As we discussed last week, spam has moved away from being
the irritating, but harmless unsolicited e-mail, towards a more sinister and
threatening problem. Spammers now use worms to infect both end user systems and
serverswhich are then used to either act as a proxy for fraudulent activities
(fake websites, spam relays, etc.) or extract private data for organised
criminal activities, such as identity theft. This poses a threat for home
users, but a greater threat is posed to corporations as they have a duty to
protect the privacy of customers data.
The classic focus point, when discussing the cost of spam to
a business, is the lost productivity of staffmeaning the time them to identify
an e-mail as junk and then delete it. This doesnt sound like it would really
have much of an impact, but research that I stumbled across from 2004 (nucleusresearch)
estimated that in one year the productivity cost per employee is about $1934! Updated
research carried out at the beginning of 2005 (InformationWeek)
estimated that the annual cost due to loss of productivity is about $21.58 billion!
Now thats a lot of money. Even if your organisation filters spam somewhat
effectively, most employees will check their personal e-mail accounts a few
times per day, thus having to deal with spam on systems that are out of your
control. Interestingly, the associated costs of spam, and the number of spam e-mails
delivered varies largely depending on geographical location.
An article from the beginning of 2005this time based on UK
the total cost to UK businesses was £1.3 billion, with a cost per user of £374
($598)much lower than the previous estimate of $1934! This research also
suggested that the severity of spam varied by country, with the UK receiving
higher amounts than France, Germany, Italy and even China.
There are other business-related costs incurred because of
spam; some of these are actually caused by anti-spam systems that mistakenly
identify genuine e-mail as spam. Dana Blankenhorn discusses these here.
From the IT department’s point of view, there are different
costs associated with spam. First, consider the cost of anti-spam software or
solutions. While there are perfectly good open source implementations (in fact,
many commercial products are based on these with a little additional eye
candy), the majority of companies go for a commercial solution. Ill look more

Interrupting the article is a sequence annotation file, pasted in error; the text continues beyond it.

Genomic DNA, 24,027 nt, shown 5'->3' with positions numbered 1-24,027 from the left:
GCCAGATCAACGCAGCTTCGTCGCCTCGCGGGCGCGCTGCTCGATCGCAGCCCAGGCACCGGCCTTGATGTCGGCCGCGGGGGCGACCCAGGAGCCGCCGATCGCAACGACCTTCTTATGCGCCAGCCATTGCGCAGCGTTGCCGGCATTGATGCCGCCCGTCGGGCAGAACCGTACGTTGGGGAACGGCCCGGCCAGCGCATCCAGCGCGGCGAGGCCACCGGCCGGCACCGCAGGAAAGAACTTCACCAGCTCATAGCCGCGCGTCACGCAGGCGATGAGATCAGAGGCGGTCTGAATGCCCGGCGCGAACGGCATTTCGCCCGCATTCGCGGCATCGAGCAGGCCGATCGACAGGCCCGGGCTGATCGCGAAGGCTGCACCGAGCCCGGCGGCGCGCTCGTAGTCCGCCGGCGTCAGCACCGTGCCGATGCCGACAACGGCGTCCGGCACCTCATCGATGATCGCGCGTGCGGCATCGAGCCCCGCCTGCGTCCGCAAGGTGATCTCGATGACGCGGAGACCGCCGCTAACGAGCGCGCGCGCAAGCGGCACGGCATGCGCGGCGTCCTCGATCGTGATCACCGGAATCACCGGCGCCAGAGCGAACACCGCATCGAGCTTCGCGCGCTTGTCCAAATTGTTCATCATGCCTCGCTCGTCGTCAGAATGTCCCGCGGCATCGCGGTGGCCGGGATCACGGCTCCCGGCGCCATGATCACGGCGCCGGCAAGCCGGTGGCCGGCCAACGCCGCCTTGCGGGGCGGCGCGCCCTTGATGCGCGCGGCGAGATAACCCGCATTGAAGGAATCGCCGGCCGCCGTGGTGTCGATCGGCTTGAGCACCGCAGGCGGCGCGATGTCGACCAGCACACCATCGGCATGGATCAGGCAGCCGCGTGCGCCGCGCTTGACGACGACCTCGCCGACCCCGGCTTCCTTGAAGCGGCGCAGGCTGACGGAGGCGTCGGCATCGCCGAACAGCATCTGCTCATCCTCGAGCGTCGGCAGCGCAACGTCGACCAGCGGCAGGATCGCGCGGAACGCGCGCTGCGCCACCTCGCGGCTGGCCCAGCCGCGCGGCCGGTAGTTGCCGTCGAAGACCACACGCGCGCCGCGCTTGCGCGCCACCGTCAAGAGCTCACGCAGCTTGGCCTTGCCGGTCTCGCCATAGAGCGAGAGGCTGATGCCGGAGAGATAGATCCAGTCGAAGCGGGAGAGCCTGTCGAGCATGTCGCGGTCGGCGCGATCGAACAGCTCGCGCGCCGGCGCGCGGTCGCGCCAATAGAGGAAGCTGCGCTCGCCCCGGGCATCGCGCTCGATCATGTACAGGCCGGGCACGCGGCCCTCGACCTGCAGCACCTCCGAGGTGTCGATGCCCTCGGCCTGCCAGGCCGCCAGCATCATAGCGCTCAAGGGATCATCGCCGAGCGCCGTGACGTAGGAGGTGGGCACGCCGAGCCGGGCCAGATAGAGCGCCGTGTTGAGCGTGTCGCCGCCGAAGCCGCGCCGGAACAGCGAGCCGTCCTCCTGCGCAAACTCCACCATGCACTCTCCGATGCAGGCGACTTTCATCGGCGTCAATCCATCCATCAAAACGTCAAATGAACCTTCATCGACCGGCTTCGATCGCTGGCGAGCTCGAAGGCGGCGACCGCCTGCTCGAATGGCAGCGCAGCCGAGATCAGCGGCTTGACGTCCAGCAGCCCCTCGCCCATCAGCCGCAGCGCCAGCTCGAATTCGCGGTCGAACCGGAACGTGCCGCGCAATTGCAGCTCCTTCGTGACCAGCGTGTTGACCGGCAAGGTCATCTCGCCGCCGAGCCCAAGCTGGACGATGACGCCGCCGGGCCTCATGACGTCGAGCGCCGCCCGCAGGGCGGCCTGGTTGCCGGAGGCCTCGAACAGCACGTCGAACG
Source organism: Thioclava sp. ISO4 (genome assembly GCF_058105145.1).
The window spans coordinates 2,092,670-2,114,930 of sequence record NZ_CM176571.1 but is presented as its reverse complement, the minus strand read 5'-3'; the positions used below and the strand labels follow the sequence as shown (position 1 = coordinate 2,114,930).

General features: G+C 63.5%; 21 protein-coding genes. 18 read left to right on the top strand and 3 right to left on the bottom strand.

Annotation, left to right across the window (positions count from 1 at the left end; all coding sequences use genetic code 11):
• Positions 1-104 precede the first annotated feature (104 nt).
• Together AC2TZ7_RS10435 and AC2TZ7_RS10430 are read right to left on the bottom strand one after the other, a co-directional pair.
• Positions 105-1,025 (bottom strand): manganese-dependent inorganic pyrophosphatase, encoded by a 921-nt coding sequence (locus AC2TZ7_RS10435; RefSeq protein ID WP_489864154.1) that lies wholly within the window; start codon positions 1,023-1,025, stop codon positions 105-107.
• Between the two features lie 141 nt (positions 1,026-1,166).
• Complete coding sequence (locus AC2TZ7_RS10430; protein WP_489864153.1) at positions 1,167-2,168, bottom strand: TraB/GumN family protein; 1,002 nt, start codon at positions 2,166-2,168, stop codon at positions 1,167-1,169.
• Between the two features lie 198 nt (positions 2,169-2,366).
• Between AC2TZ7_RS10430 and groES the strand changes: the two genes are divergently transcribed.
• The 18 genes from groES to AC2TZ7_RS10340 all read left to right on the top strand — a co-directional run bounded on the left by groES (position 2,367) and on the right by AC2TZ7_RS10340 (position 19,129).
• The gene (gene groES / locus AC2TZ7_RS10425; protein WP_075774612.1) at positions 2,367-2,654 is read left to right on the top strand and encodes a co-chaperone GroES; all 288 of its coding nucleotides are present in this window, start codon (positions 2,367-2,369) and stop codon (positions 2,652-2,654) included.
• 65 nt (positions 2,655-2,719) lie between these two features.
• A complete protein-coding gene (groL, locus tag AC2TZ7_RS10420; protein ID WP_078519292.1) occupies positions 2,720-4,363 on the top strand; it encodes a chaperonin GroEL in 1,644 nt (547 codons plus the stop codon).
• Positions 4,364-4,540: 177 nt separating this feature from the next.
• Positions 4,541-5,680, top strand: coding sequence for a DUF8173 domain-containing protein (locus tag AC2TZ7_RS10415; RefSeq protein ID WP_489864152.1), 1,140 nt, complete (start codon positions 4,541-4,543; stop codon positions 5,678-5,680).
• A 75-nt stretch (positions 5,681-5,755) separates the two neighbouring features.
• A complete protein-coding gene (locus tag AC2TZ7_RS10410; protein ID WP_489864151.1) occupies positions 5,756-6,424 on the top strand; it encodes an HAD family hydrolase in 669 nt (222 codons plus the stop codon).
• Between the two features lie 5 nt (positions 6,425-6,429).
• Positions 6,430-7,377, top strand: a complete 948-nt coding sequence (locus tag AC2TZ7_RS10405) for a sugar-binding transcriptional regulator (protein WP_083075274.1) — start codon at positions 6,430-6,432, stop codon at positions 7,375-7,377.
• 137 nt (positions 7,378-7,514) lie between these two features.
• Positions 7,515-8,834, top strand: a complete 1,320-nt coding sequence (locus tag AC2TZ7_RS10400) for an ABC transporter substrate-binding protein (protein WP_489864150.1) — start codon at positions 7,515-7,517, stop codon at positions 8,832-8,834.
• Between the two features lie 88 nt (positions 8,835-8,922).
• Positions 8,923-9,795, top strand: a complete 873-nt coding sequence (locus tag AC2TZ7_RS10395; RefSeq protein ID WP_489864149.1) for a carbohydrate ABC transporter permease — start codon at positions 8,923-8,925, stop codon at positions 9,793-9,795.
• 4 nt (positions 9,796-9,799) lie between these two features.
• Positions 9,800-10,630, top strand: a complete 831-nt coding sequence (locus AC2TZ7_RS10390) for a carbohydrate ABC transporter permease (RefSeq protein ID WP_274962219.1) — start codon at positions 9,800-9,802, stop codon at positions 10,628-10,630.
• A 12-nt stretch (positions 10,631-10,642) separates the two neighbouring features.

closely at various solutions and methods for fighting spam later on; but here
are a few quick costs for some commercial systems:
SpamFirewall 400 + 3yr Updates = $7292
- Postini 500 users = $10000 / year
- Proofpoint Protection
Server 1.2.1 = $10000 / year
Not cheap, huh? Bandwidth costs
associated with spam can also be considerable; some companies estimate that as
much as 50% of their bandwidth usage can be attributed to spam (also take into
account bounces, file attachments attributed to Worm activity, etc). I wouldnt
estimate that this proportion of our internet bandwidth is used by spam traffic;
however, we can notice when a large spam attack is in progress. Our internet connection
slows considerably. Additionally, even if anti-spam solutions are used to
reject junk mail before entering it into your delivery systemthis has to be
processed, scanned (in the case of malicious junk mail or worms), and then
rejected. This all munches CPU power and generates high memory usage, meaning
more powerful (and therefore more expensive) hardware needs to be put in place.
Our company is currently in the process of replacing our SMTP gateway for just
this reason; its struggling to deal with the sporadic and often heavy spam
attacks where accounts are bombarded with junk. Traditional methods used to
block known spammers before they even start an SMTP session are now becoming
ineffective. This is due to the increasing use of botnets to relay the traffic.
Last, but not least, I thought I should mention another
potential cost associated with the more malicious form of spam (generally due
to worms). There have been several high-profile cases recently in which large
corporations were fined due to the leaking of customers private information,
leading to identity theft on a massive scale. With the growing presence of Trojan
and worm-based proxies, we need to be careful that the combination of an
unknown (as-yet undiscovered) malicious program, badly enforced desktop
security, and users’ stupidity dont end up causing major information leaks. This
is especially important in the financial services industry as information held
is more sensitive and more useful to criminals (or rival enterprises) than in
other industries. Although we can never make sure everything is covered, we
need to make sure that firewalls and traffic filters are truly used to their
full ability. Being complacent about security could prove very costly!
Next week, well take a look at some of the ways in which
spam is being fought against and how different methods can be used together to
form an overall anti-spam policy.